population in December by 954,000, the civilian labor force by 871,000, employment by 810,000, and unemployment by 60,000.”

        Table C shows the effect of the introduction of new population estimates on the change in selected labor force measures between December 2022 and January 2023.

        Dec.-Jan. change, as published 894
        2023 population control effect 810
        Dec.-Jan. change, after removing the population control effect 84

        Yikes! Over 90% of the employment change reported in the Household Survey was actually a once-a-year adjustment due to Census numbers! The actual Dec.-Jan change, after removing the population control effect was only 84,000 new jobs!

        That is a stunning difference! Nobody would get excited about adding only 84,000 jobs. Instead, the number is far lower than the expectation of over 150,000 new jobs.

        • Rayne says:

          I’m letting this through for discussion purposes but I want to point out to our community members you are linking to a commenter at Motley Fool and not one of their columnists.

          I’m also going to point out the problem with saying this was a one-time adjustment skewing perception. No, it’s a one-time adjustment which means previous reports since the last adjustment were skewed and under reported employment levels.

          An overall higher employment record would certainly explain why according to new estimates US retail sales increased 17.1%, from $5.5 billion in 2020 to $6.5 billion in 2021, from the US Census Bureau’s 2021 Annual Retail Trade Survey. Funny how one-time adjustments work for more than employment.

        • Rayne says:

          Go to the .gov site to which I linked in my comment — you’ll see I’ve very nearly lifted the figures straight from the page.

  2. earlofhuntingdon says:

    Rumor has it the balloon’s sensors were being jammed while overflying the US and it was shot down so that the debris, from a field about 7 miles long, fell into the ocean inside US national waters, and could be collected, rather than fall in a hot ball on Lindsey Graham’s head on some plantation in South Carolina.

    But Goopers never let a good deed go unpunished. Good governance, like good literature and academic freedom, are things they hate rather than strive to protect.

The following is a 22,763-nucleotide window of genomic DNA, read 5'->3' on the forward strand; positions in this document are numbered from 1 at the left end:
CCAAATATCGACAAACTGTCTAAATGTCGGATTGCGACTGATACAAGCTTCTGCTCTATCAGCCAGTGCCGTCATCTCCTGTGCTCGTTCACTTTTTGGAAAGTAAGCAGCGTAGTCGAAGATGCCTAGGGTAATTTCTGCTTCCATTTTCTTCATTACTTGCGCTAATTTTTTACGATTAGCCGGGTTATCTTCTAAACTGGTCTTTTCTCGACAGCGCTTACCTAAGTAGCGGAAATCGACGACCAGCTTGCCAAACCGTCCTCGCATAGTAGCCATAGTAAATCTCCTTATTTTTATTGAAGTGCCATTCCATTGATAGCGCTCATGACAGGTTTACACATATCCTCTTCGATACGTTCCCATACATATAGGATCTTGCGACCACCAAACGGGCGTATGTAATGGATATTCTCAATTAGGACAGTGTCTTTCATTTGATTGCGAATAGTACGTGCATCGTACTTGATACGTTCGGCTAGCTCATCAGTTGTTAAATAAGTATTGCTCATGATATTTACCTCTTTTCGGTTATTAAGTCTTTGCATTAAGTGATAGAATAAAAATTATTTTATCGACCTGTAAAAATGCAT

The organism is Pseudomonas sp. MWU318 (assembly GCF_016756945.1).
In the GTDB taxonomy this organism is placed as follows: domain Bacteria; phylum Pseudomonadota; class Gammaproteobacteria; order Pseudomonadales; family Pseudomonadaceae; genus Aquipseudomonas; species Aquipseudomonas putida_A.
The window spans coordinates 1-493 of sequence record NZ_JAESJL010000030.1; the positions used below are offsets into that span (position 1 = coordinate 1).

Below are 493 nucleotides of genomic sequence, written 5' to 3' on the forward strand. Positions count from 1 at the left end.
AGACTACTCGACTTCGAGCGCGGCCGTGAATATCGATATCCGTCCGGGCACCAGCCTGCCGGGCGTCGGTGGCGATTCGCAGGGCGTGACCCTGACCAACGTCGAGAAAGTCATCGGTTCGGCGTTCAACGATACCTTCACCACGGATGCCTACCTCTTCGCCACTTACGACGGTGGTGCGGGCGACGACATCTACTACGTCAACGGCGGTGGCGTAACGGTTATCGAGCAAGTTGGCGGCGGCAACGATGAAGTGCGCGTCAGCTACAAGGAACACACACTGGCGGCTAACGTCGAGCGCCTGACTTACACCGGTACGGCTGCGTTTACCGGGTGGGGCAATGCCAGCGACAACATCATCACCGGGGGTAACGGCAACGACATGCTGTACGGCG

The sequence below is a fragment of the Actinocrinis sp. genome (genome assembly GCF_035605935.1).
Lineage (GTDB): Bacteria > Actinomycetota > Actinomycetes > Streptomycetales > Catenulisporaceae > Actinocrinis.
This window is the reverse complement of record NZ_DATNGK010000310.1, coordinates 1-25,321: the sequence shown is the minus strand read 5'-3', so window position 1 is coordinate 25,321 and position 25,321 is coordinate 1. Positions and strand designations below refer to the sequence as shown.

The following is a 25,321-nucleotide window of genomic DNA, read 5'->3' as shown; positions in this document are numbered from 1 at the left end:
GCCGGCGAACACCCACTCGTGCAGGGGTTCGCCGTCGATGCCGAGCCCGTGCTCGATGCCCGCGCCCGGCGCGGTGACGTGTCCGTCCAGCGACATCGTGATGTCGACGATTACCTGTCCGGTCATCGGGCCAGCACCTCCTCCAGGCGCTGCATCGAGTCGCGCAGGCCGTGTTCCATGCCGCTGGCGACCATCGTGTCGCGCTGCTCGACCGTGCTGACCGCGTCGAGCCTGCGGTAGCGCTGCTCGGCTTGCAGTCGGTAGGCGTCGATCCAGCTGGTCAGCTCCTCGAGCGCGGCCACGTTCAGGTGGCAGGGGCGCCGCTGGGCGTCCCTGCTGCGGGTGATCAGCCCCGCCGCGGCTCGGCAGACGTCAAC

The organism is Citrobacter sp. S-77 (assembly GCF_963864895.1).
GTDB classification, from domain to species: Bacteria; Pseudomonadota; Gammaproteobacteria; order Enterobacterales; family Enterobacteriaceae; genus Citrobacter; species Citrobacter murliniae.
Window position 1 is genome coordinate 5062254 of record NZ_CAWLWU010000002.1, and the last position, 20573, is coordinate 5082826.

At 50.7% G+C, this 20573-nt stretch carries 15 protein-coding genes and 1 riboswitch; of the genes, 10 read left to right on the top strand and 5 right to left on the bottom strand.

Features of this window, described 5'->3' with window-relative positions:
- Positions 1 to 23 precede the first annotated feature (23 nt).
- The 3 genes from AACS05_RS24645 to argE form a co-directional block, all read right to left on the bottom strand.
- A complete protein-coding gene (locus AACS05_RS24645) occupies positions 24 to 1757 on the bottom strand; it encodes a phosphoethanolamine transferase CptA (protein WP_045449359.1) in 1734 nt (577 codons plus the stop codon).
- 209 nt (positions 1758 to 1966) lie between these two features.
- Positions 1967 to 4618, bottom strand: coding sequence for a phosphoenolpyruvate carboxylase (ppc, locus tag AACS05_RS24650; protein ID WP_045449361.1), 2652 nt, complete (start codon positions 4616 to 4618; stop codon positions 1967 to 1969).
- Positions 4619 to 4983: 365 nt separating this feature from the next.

• earlofhuntingdon says:

        Alabama has its own state air defense system? Did the Alabama ANG scramble a couple of P-51s to intercept it? WTF would so obvious and well-tracked an object “activate” it? Was the state close to the track of a balloon that traveled from Montana SE to SC? Seems a little out of the way. Or was the activation a Republican stunt?

        • earlofhuntingdon says:

          Maps of the forecasted track do seem to have put the balloon over NE Alabama. Actual track must have been north of that for it to have ended up off SC. My other questions remain.

        • Lika2know says:

          NE Alabama is home to Huntsville with its defense and space engineering focus (Army’s Redstone Arsenal. NASA Marshall Space Flight Center, with design, testing, and manufacturing by diverse defense & space companies). When I lived there a decade ago, I was told by cyber security types that spying by Chinese was close to highest in country. That said, even with something like 12 hours coverage (250+ miles each coming and going), unlikely to learn much. IMHO.

        • earlofhuntingdon says:

          No reason its existence would prompt a supposed state vs. federal “warning” about an object the whole world was watching. If the balloon’s surveillance capability was being jammed, nuffink to see here, especially as the whole story ignores foreign spy satellites.

    • Terry Watt says:

      After President Biden successfully shot down the Chinese surveillance balloon off the coast of South Carolina, the Department of Defense made a shocking revelation that at least three Chinese spy balloons flew over the U.S. during Trump’s presidency.

      Donald Trump hid this information from the public and never shot them down. This comes after a week of Republicans using the national security incident to try to score political points.

      • Rayne says:

        We encourage providing links to back up claims. In this case you could have provided the Defense Dept. reporting:

        This graf in particular:

        The balloon did not pose a military or physical threat. Still its intrusion into American airspace over several days was an unacceptable violation of U.S. sovereignty. The official said Chinese balloons briefly transited the continental United States at least three times during the prior administration.

        Journalists should be asking why there was no disclosure to the public about the previous Chinese incursions of US airspace — and why this one received media attention when the previous three didn’t. Some of this is a story about the media, not just the difference between administrations; they fell for machinations of right-wing operatives and foreign influence ops in 2016, 2018, 2020, and we don’t know if they’ve fallen for it again providing platforms for morons like Sen. Marco Rubio who had nothing to say during the previous airspace incursions but is suddenly a blabbermouth.